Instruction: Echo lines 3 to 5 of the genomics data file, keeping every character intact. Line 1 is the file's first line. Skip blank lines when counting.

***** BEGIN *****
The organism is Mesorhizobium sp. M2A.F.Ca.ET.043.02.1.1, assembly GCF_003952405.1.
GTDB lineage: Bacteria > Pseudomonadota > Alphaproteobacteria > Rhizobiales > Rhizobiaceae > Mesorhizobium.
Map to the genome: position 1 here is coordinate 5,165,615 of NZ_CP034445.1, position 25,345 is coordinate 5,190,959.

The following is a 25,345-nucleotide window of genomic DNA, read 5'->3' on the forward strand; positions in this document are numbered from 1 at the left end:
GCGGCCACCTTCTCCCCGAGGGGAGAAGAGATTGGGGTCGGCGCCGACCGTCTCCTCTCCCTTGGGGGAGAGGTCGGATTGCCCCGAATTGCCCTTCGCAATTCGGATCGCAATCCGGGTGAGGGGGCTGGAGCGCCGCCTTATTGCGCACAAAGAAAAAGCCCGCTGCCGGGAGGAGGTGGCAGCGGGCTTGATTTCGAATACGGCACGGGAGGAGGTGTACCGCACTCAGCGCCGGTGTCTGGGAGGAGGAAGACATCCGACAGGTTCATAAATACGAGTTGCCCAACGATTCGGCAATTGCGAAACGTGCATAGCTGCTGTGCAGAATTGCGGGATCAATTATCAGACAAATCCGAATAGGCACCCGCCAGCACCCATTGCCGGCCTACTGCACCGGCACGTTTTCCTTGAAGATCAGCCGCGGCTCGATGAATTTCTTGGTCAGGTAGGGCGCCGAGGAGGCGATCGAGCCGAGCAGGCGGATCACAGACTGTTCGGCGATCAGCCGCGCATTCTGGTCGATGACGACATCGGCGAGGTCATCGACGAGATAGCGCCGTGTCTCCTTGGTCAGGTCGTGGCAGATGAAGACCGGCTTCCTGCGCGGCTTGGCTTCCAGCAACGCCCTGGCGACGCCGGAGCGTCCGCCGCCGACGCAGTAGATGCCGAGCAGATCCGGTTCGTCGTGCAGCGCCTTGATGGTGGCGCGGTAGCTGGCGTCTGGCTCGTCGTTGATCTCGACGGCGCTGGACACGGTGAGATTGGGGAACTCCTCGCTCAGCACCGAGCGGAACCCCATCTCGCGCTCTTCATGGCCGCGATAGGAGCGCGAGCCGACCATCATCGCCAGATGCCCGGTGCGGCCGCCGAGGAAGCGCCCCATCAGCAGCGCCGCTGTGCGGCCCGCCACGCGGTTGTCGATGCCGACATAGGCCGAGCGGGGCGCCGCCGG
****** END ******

Map to the genome: position 1 here is coordinate 5,165,615 of NZ_CP034445.1, position 25,345 is coordinate 5,190,959.

The following is a 25,345-nucleotide window of genomic DNA, read 5'->3' on the forward strand; positions in this document are numbered from 1 at the left end:
GCGGCCACCTTCTCCCCGAGGGGAGAAGAGATTGGGGTCGGCGCCGACCGTCTCCTCTCCCTTGGGGGAGAGGTCGGATTGCCCCGAATTGCCCTTCGCAATTCGGATCGCAATCCGGGTGAGGGGGCTGGAGCGCCGCCTTATTGCGCACAAAGAAAAAGCCCGCTGCCGGGAGGAGGTGGCAGCGGGCTTGATTTCGAATACGGCACGGGAGGAGGTGTACCGCACTCAGCGCCGGTGTCTGGGAGGAGGAAGACATCCGACAGGTTCATAAATACGAGTTGCCCAACGATTCGGCAATTGCGAAACGTGCATAGCTGCTGTGCAGAATTGCGGGATCAATTATCAGACAAATCCGAATAGGCACCCGCCAGCACCCATTGCCGGCCTACTGCACCGGCACGTTTTCCTTGAAGATCAGCCGCGGCTCGATGAATTTCTTGGTCAGGTAGGGCGCCGAGGAGGCGATCGAGCCGAGCAGGCGGATCACAGACTGTTCGGCGATCAGCCGCGCATTCTGGTCGATGACGACATCGGCGAGGTCATCGACGAGATAGCGCCGTGTCTCCTTGGTCAGGTCGTGGCAGATGAAGACCGGCTTCCTGCGCGGCTTGGCTTCCAGCAACGCCCTGGCGACGCCGGAGCGTCCGCCGCCGACGCAGTAGATGCCGAGCAGATCCGGTTCGTCGTGCAGCGCCTTGATGGTGGCGCGGTAGCTGGCGTCTGGCTCGTCGTTGATCTCGACGGCGCTGGACACGGTGAGATTGGGGAACTCCTCGCTCAGCACCGAGCGGAACCCCATCTCGCGCTCTTCATGGCCGCGATAGGAGCGCGAGCCGACCATCATCGCCAGATGCCCGGTGCGGCCGCCGAGGAAGCGCCCCATCAGCAGCGCCGCTGTGCGGCCCGCCACGCGGTTGTCGATGCCGACATAGGCCGAGCGGGGCGCCGCCGG